20 October 2008 | Varunthat Dulyapurk, Wara Taparhudee, Ruangvit Yoonpundh and Sirisuda Jumnongsong | 461 Downloads | .pdf | 2.14 MB | Livelihoods, gender and social issues, Aquatic plants, Thailand, Markets and trade
The Nakhon Si Thammarat Province from the southern part of Thailand has been selected due to their highest priority and score provided by expert evidence. The 3 communities have been selected to represent different characteristics of the mangrove ecosystem; (1) Ban Kong Khong, Pak Phanang Fang Tawan Ok Subdistrict, Pak Phanang District to represent a community with healthy and old mangrove forest, (2) Ban Pak Nam Pak Phaya, Ta Sak Subdistrict, Mueang District to represent a community with new mangrove plantation areas from abandoned shrimp ponds and (3) Ban Talad Has, Pak Phun Subdistrict, Mueang District to represent a community with new mangrove area from a new sedimentation area, respectively.
The ecosystem health and function (Section 4), including biogeochemical, hydrological and ecological aspects, had been presented based on reviews of published information and data.
The livelihoods of the poor people, goods and services (Section 5) had been analysed based on the Sustainable Livelihoods Framework and Gender Analysis Framework. In general, compared among three communities, Ban Kong Khong had been indicated as the lowest access score to all important assets.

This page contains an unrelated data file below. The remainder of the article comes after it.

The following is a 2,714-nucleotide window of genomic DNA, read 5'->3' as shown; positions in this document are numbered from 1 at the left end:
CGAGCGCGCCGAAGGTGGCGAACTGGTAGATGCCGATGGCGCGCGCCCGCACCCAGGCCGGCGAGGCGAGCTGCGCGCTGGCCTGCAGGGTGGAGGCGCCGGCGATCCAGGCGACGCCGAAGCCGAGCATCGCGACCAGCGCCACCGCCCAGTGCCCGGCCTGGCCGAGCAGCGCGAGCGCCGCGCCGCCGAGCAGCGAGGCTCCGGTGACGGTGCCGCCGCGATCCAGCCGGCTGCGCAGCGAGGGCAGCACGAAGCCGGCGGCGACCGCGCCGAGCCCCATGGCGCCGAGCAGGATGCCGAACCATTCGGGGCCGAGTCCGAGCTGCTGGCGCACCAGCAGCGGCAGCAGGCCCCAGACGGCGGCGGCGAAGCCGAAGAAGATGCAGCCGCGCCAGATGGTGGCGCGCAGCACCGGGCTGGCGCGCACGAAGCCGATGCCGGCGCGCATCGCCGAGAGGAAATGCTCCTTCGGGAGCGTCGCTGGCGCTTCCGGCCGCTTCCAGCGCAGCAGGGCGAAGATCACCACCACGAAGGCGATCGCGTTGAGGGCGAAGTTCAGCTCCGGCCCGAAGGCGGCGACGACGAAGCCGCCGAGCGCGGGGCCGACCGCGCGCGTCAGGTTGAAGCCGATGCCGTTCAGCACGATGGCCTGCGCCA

The ranking importance of mangrove goods and services section, for all three communities, had indicated the high level of their income and livelihood dependence on their mangrove system via direct uses of mangrove wood for household use, a prevention of coastal erosion and indirect use benefits from their fishing activities, respectively.
For the mapping flows of goods supporting communities, main targeted species such as, mud crap (Scylla serrata), banana shrimp (Penaeus merguiensis)/ Indian white shrimp (Penaeus indicus) and sesarmid crab (Sesarma eumolpe), for all three communities had been selected for their common harvested species. These fishing products generally passed through their varieties of marketing channels (e.g. middlemen in/outside the communities, local/provincial markets and exported goods to other countries).
The cause ranking of impacts to mangrove forest and mangrove aquatic resources can be categorised into two main causes; natural causes (e.g., erosion and severe storm problems) and human uses (e.g., cutting and waste water discharged).
For the trend line of natural resource quantity, economy, social relation, conflicts in different periods, all communities perceived that their economic status has been worsen from the Cabinet Resolution in 1989. Their fishing activities can be adapted throughout the year depending on the weather condition and peak or off-peak fishing seasons.
The community’s assets maps had been created by all participants and included in the report for each community. Most participants from all communities perceived that a male partner is generally more dominant in productive role compared to a female one. The needs of land ownership, termination of illegal fishing activities and increase in mangrove plantation area had been ranked with a high priority for Ban Kong Khong, Ban Pak Nam Pak Phaya and Ban Talad Has, respectively.
The institution and stakeholder analysis (Section 6) had included the summary of main mangrove related organisations, reviews on policies and laws related to mangrove and the Venn diagram analysing stakeholder for Thailand Mangrove project.
Publisher: Network of Aquaculture Centres in Asia-Pacific
Rights: Creative Commons Attribution.